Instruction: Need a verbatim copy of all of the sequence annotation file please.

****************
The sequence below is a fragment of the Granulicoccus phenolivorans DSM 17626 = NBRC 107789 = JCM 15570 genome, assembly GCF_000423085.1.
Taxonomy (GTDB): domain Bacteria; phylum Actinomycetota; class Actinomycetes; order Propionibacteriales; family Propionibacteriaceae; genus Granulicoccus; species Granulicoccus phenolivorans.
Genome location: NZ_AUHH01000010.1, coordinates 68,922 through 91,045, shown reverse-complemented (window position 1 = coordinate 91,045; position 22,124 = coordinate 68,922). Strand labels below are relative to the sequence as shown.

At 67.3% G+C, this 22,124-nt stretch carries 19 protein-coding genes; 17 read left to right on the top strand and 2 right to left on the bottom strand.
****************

The sequence below is a fragment of the Granulicoccus phenolivorans DSM 17626 = NBRC 107789 = JCM 15570 genome, assembly GCF_000423085.1.
Taxonomy (GTDB): domain Bacteria; phylum Actinomycetota; class Actinomycetes; order Propionibacteriales; family Propionibacteriaceae; genus Granulicoccus; species Granulicoccus phenolivorans.
Genome location: NZ_AUHH01000010.1, coordinates 68,922 through 91,045, shown reverse-complemented (window position 1 = coordinate 91,045; position 22,124 = coordinate 68,922). Strand labels below are relative to the sequence as shown.

At 67.3% G+C, this 22,124-nt stretch carries 19 protein-coding genes; 17 read left to right on the top strand and 2 right to left on the bottom strand.